Financial Competency for Children

By on July 25, 2018

All parents know that managing money and making sound financial decisions is challenging but have you passed on that knowledge and experience to your kids? It is very important that they grow up with the proper perspective on money and good financial habits, such as budgeting and saving. Make saving a fun and engaging experience so they develop the patience to earn enough to buy a new bike, video game console, or concert tickets. When they are adults with a job, college tuition and bills to pay, the time spent educating them will be worth it!

These are the fundamentals you want your children to understand and embrace to ensuring your entire family has a successful financial future.

Children Can Grasp the Financial Competency Fundamentals

Saving for a Rainy Day

Saving money can be hard for everyone, no matter what their age, but saving is the first step towards healthy personal finances. Once your kids are old enough to ask for toys, books, video games and other entertainment items, you should begin introducing the concepts of saving for the things they want to buy and consequences for choosing to spend the money now or affording something more expensive in the future.

Offering them an allowance is a good opportunity to establish a savings account which you can regulate and monitor. If you child wants to purchase a new toy, they can earn 10% of the cost each week, and it is their choice to spend the small allowance on candy or other items today or saving for that special toy. It’s best to learn from experience.

There are excellent online and mobile apps for kids to track their allowances and some experts suggest offering interest matching or savings account contribution matching to incentives you young ones to save instead of spend.

Earning your Money

Nothing in life is truly free. Help your child understand early in life that money is not hand out but earned through work – doing chores, following the rules, achieving educational goals, etc..  Try not to spoil them – giving them everything you/their hearts desire. Instead, show them where your money comes from and how you earn money to give them some perspective of earned value.

If you choose to give your kids an allowance, tie it to the successful completion of certain age-appropriate chores throughout the week – younger kids can help with simple things like setting the table, while older kids can take on more arduous jobs like mowing the lawn, in exchange for greater compensation. You may even encourage them to begin offering their services around the neighborhood to earn more for those “big” purchases like bikes or video games.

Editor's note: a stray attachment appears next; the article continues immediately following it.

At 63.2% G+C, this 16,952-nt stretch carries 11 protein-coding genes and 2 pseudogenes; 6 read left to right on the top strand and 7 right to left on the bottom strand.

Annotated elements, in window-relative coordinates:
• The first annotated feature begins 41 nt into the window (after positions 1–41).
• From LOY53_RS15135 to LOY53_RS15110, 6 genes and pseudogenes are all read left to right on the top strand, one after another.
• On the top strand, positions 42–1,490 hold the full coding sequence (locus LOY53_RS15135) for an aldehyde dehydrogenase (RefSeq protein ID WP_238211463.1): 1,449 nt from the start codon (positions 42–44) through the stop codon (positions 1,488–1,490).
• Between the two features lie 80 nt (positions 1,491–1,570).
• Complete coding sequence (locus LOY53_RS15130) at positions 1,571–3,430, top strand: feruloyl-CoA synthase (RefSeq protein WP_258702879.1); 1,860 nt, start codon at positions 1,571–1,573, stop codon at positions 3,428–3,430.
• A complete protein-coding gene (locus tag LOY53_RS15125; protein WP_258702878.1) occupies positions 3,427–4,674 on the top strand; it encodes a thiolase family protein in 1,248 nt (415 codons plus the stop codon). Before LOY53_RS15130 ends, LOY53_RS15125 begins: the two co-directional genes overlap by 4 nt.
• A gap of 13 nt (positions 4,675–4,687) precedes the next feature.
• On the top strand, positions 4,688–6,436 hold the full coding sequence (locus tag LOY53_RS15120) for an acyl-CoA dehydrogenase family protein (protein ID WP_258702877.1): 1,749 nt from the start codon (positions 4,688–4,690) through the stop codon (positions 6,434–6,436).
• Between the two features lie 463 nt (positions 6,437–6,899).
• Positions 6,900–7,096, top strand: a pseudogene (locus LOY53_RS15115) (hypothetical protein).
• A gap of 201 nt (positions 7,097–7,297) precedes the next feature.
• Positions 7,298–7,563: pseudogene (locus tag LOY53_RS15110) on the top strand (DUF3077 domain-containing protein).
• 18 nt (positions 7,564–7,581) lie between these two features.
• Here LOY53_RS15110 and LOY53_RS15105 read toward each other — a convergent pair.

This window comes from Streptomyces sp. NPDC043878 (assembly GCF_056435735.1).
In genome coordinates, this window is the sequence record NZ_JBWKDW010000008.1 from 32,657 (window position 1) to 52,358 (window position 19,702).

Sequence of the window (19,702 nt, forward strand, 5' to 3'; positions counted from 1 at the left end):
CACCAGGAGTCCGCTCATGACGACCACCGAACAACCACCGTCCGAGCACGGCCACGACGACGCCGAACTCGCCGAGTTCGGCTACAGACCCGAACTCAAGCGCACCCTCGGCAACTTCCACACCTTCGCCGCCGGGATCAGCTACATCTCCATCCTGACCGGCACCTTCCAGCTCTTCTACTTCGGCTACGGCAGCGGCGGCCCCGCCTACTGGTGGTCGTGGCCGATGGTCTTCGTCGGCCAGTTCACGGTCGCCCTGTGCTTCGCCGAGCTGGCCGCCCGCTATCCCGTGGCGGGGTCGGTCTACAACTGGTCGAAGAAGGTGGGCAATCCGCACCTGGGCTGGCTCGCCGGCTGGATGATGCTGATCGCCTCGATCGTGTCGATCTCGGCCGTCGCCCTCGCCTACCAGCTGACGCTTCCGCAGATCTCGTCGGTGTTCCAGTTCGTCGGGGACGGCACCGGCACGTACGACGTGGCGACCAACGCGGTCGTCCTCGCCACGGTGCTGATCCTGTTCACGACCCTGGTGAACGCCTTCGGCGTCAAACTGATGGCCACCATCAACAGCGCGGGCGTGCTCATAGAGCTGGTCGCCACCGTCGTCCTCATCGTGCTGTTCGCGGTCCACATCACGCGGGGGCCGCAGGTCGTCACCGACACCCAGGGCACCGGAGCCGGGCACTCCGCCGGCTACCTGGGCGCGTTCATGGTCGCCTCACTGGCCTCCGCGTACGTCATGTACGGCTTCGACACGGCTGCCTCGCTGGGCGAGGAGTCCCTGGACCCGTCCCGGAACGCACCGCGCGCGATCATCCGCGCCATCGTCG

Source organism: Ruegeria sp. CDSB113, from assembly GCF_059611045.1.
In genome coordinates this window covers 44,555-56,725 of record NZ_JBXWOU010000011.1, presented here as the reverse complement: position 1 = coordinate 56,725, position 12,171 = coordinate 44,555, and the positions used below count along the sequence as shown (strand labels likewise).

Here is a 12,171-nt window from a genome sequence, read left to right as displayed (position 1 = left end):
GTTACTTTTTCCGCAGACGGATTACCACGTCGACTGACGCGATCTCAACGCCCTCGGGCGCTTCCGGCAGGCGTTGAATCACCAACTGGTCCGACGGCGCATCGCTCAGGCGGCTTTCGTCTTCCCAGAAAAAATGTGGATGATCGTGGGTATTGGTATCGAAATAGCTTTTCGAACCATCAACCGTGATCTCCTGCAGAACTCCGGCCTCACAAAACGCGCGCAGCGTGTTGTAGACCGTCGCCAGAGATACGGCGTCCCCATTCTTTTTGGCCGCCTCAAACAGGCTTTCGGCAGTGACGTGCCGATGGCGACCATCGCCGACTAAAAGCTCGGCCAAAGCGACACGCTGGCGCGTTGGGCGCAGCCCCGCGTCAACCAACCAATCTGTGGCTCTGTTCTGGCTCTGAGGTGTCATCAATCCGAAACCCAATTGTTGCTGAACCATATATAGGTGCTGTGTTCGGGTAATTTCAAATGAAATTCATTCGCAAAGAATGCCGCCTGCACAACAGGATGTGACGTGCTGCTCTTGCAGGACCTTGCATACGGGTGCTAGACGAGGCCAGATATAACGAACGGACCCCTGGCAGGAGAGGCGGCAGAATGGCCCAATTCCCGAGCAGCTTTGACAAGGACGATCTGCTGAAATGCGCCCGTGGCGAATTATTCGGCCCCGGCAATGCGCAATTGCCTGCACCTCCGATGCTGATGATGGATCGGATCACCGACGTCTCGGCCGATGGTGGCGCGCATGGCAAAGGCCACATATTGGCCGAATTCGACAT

Understanding a Budget

Learning what a budget is and why it’s a good idea to have one, is one a central aspect of financial literacy. Younger children, especially, won’t realize that their parents have a limited amount of money to spend every month. The best way to teach kids how a budget works is simply to show them.

You may not have to open up your accounting books to show them where every penny of your income goes, tax plans and investment portfolios, but give them a broad sense of how adults have to divide up their money each month. Make a game out of it! Use some Monopoly money, divide up the bills to show how much you spend on your rent or mortgage, how much you spend on food, how much you save and so forth. Demonstrate to your child how much you spend on them from the money you make every month working. These games will show your children that you have a conscious plan for your money.

Then encourage your child to start a budget of his own from the allowance they earn so they can save for fun, for the future, to help the community (charitable organizations) and more. Dividing up their savings will help your child identify what they truly values so they can budget according to their responsibilities.  If you have a smartphone or tablet, try an allowance or budgeting app which allows you to directly deposit money (or points) into their account and monitor what they buy so you can discuss it with them later.

Finances for Children in Every Age Group

It is never too early, or too late, to introduce your children to money and help them build good lifelong financial habits:

  • Preschool – Practice recognizing coins and dollars to begin understanding what they are worth and which ones are worth more than others.
  • Ages 5 to 10 – Count, sort and save change. Help “manage” a family vacation or treat fund.
  • Grades 4 to 6 – Set up a savings account at a local bank and help them manage a budget of personal spending to see where their money is going (there are great mobile apps for you and your child to do this together). And have your child understand their role in helping the family save money by participating in grocery shopping or travel budget planning.
  • Middle and High School – Manage savings with an eye toward funding future needs such as clothing, school supplies and upcoming college expenses. Help them to understand financial options, opportunities and obligations of adults, including credit, credit reports and investments.

Building Good Financial Habits in Children

Set you children up for a secure financial future today. Teaching your children how to budget, save and spend with thrift are an important step to prepare them for future responsibilities. There are great mobile apps around – for those tech savvy kids – to help learn money habits or manage their allowance. And be sure to act as a good example by exhibiting good saving and spending habits yourself – your children will follow.

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